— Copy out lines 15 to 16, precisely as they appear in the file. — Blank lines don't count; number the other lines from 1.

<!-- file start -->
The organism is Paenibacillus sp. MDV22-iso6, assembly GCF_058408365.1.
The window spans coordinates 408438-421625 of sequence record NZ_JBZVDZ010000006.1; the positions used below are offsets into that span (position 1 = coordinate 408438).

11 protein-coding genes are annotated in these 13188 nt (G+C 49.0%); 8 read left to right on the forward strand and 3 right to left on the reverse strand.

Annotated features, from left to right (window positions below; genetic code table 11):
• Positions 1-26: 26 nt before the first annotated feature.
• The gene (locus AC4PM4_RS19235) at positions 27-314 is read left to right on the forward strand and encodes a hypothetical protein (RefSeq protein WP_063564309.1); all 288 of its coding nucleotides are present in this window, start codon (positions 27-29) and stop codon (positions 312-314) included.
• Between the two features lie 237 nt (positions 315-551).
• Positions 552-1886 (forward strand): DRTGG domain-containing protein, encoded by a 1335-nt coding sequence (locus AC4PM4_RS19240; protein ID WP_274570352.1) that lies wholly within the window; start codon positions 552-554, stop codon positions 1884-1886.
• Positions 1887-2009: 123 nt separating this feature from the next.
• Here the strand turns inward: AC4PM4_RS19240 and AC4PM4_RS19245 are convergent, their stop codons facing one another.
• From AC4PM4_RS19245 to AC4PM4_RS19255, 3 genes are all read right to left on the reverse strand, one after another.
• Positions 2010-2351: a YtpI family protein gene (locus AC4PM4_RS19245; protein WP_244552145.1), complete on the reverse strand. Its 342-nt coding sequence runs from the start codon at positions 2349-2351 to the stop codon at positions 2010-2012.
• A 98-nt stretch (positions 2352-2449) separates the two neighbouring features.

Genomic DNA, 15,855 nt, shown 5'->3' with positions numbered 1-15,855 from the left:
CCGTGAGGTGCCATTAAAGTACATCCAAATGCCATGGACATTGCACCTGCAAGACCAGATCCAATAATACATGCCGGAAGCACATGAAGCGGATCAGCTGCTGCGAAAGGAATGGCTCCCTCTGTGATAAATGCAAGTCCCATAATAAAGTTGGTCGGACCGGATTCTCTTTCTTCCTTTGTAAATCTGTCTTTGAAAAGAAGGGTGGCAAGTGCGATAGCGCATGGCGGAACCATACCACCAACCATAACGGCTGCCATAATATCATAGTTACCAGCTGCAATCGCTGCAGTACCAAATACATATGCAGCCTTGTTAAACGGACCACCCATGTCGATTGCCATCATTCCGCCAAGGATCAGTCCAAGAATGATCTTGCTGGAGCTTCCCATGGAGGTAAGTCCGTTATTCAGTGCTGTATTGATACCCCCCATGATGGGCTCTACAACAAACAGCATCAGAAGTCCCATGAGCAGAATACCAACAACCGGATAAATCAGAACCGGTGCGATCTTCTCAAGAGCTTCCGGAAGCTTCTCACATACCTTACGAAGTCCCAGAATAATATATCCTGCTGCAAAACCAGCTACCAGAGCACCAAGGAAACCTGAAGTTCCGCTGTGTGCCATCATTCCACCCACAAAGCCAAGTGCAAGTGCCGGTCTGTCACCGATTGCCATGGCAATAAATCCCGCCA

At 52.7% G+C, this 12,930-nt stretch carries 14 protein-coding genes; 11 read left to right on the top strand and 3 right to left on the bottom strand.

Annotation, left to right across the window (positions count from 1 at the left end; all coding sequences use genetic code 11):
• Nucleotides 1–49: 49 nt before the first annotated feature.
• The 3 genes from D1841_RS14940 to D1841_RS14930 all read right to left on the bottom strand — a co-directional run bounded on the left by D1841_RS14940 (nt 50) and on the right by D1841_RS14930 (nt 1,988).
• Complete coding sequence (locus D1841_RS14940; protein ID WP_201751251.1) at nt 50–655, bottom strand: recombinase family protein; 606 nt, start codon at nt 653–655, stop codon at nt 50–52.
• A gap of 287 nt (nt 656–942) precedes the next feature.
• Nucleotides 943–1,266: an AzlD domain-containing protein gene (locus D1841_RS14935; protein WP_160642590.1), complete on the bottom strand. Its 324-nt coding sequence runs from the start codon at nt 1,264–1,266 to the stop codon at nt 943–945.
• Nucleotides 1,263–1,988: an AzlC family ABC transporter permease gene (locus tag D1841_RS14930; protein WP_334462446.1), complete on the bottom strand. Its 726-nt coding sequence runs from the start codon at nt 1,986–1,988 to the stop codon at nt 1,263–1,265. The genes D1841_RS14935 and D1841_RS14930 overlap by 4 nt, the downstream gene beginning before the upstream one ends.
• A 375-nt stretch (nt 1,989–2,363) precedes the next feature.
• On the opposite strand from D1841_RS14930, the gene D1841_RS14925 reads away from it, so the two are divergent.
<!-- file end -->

CCGTGAGGTGCCATTAAAGTACATCCAAATGCCATGGACATTGCACCTGCAAGACCAGATCCAATAATACATGCCGGAAGCACATGAAGCGGATCAGCTGCTGCGAAAGGAATGGCTCCCTCTGTGATAAATGCAAGTCCCATAATAAAGTTGGTCGGACCGGATTCTCTTTCTTCCTTTGTAAATCTGTCTTTGAAAAGAAGGGTGGCAAGTGCGATAGCGCATGGCGGAACCATACCACCAACCATAACGGCTGCCATAATATCATAGTTACCAGCTGCAATCGCTGCAGTACCAAATACATATGCAGCCTTGTTAAACGGACCACCCATGTCGATTGCCATCATTCCGCCAAGGATCAGTCCAAGAATGATCTTGCTGGAGCTTCCCATGGAGGTAAGTCCGTTATTCAGTGCTGTATTGATACCCCCCATGATGGGCTCTACAACAAACAGCATCAGAAGTCCCATGAGCAGAATACCAACAACCGGATAAATCAGAACCGGTGCGATCTTCTCAAGAGCTTCCGGAAGCTTCTCACATACCTTACGAAGTCCCAGAATAATATATCCTGCTGCAAAACCAGCTACCAGAGCACCAAGGAAACCTGAAGTTCCGCTGTGTGCCATCATTCCACCCACAAAGCCAAGTGCAAGTGCCGGTCTGTCACCGATTGCCATGGCAATAAATCCCGCCA

At 52.7% G+C, this 12,930-nt stretch carries 14 protein-coding genes; 11 read left to right on the top strand and 3 right to left on the bottom strand.